I take the broad point about rehabilitation and someone not necessarily always being that which they were convicted for being in the first place. We need to have regard to that, but it is not achieved in any way, shape or form by the amendments. I am comfortable with the universal nature of the register—for it to be effective, anyone who is convicted for 12 months or more must be on it. Some interesting points were made about what should happen further down the line that I am happy to take away and explore, but not in the broad thrust of the current context because that is not appropriate.
Going on the register is not the be-all and end-all for sex offenders, as the hon. Member for Somerton and Frome will know. For the more serious, there are multi-agency public protection arrangements—MAPPA—and other elements in place, not in this Bill but in the broader prevention work with local government and the police. Some chief constables have been quite forthcoming on this and do see the potential radicalisation of the very young as a child protection matter, in the same way as guns, gangs and other issues. The more enlightened police forces are exploring that as well.
I know that the hon. Gentleman was not putting forward a counsel of despair—that if the under-18s are included then, Lord Almighty, that is rehabilitation out the window for them—and I accept the sincerity with which he makes his argument, but this clause, Bill and amendment are not the place to make his perfectly proper points. I am happy to have a broader discussion on MAPPA arrangements, child protection and other matters, but I will not give in on the universal nature of notification and people on the register.
That was a very useful exchange all round. I was not advocating a counsel of despair—I had this argument with the Under-Secretary of State for the Home Department, the hon. Member for Gedling in the context of the Criminal Justice and Immigration Bill, and considerable progress was made during the course of that Bill, now an Act. I am grateful to him for the way in which he responded to some of the concerns that I raised in that context.
The issue of light at the end of the tunnel, particularly for young people, is important. I know that the notification procedure is not the most onerous, but it is a genuinely onerous responsibility and it does tend to discourage, particularly a young person who is carried away with an enthusiasm which he or she might completely foreswear later. We know that young people have immensely strong enthusiasms for causes, for religions, and for all manner of convictions which they later find to be completely wrongly based. We therefore need to be very careful to make it clear that there is light at the end of the tunnel. That is partly for exactly the reasons that the Minister gave: it is not only for the rehabilitation of the individual, but because those who have seen the issue from the other side, recanted and said, “No, this is wrong, this is misguided and not a position that I want any other young person to find themselves in ever again,” can be the most valuable advocates on behalf of decent society that we could ever have.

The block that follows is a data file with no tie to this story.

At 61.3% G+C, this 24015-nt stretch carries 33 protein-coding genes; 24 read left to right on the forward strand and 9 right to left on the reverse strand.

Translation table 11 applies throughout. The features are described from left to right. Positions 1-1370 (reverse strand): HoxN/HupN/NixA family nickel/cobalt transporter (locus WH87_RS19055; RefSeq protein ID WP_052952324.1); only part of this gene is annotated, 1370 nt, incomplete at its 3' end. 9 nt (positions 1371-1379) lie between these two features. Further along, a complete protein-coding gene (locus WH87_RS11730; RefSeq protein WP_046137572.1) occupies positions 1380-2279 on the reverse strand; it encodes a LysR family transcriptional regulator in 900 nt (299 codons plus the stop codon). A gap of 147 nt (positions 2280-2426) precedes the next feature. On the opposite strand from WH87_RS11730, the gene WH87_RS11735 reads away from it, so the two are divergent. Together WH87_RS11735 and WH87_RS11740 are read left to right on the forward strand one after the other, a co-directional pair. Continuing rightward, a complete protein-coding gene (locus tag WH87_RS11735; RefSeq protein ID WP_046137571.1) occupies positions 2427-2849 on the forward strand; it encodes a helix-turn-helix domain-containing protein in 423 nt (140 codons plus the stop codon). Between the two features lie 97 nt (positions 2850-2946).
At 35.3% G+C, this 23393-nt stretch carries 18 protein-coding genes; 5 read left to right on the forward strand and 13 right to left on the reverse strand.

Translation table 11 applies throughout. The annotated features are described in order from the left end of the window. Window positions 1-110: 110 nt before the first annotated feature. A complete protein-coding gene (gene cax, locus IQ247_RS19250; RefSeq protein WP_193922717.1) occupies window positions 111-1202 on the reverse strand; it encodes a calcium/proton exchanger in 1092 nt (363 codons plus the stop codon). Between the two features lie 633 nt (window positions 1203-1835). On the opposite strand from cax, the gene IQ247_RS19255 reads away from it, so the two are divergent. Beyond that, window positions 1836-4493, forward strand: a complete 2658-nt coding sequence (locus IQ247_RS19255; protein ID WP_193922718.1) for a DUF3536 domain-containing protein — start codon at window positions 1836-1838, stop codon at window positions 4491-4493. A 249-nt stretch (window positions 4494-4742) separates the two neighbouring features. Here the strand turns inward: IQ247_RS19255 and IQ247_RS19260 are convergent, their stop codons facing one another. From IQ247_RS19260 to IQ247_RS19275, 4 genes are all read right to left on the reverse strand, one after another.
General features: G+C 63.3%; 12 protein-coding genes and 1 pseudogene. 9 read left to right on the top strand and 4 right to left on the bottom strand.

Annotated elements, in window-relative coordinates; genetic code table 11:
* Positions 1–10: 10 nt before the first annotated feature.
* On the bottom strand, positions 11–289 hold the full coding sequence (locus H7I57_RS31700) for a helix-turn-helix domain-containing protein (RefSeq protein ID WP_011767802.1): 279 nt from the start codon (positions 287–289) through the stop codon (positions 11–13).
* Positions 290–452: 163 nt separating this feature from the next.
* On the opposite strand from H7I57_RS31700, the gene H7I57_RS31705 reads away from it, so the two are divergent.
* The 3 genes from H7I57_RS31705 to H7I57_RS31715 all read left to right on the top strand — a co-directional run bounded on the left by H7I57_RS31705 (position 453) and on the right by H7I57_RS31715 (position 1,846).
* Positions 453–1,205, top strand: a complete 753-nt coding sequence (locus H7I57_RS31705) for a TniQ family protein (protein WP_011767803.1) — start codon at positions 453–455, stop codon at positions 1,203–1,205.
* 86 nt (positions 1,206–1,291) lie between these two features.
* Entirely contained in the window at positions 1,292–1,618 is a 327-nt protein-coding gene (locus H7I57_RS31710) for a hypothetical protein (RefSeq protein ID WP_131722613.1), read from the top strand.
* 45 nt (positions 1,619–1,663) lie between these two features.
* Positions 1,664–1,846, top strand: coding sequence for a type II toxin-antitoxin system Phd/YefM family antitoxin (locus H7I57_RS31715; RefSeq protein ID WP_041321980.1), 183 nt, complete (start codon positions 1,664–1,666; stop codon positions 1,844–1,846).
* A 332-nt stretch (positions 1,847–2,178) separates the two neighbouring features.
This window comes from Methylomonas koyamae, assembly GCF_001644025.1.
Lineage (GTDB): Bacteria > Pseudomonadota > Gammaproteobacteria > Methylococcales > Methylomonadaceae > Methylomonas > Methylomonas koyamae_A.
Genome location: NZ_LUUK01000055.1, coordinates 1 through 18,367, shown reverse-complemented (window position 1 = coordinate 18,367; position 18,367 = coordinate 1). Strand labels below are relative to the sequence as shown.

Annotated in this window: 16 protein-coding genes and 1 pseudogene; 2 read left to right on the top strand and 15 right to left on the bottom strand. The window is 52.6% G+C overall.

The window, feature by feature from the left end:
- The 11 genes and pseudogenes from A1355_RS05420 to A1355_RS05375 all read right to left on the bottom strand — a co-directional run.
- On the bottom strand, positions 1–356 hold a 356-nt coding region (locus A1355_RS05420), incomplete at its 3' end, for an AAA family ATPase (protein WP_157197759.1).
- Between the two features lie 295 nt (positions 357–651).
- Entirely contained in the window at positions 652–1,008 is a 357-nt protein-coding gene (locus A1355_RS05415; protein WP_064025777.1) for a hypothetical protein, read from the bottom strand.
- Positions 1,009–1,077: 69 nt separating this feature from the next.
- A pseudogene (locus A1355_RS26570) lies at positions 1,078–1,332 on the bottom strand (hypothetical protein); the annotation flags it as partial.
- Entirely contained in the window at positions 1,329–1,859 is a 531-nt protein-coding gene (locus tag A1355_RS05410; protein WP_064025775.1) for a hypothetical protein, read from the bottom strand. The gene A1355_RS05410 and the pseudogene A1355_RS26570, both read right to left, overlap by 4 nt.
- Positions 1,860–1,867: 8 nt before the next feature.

For that reason alone, as the right hon. and learned Member for Sleaford and North Hykeham said, we need to consider a process by which such arrangements can be lifted on application, if nothing else, so that somebody who quite clearly no longer represents a threat to the public is not treated as though they do.
I may have misunderstood what the Minister said, but my understanding was that while he was sympathetic to the proposition that there should be a process whereby people could apply to the courts to vary or discharge a restriction order, he was not minded to include such a provision in the Bill. If that was the correct understanding of what the Minister said, does the hon. Gentleman share my dismay that we are not taking the opportunity to do that which in principle is desirable? It could be done on Report or in the other place, but it should be done in this Bill.
I am grateful for that. The Minister can speak for himself. I am not sure that I did interpret his comments in that way. He made it quite clear that he was not prepared to accept the amendments or the principle that there would be a different notification regime from those already in place elsewhere. He wanted simplicity in the notification regime. He can correct me if I have misinterpreted him, but I am not sure that he entirely shut the door to further consideration of whether there should be some process of variation or discharge.
I do not think that I did. My main concern also relates to the next amendment: at the front end, the criteria for notification on the register should be mandatory. I made it clear that I am happy to go away and reflect on what degree of flexibility might be afforded in this Bill or elsewhere further down the line. However, not least because of the read-over into the sex offenders register and all the legal architecture behind that, the mandatory element at the front, whatever the criteria, must be sacrosanct.
I do take the broad sweep of the points about what happens subsequently and further down the line, and I have committed to going away and reflecting on that and coming back with a provision, if appropriate, for this Bill, or at least coming back and saying that I have reflected on that but am not sure that it is desirable.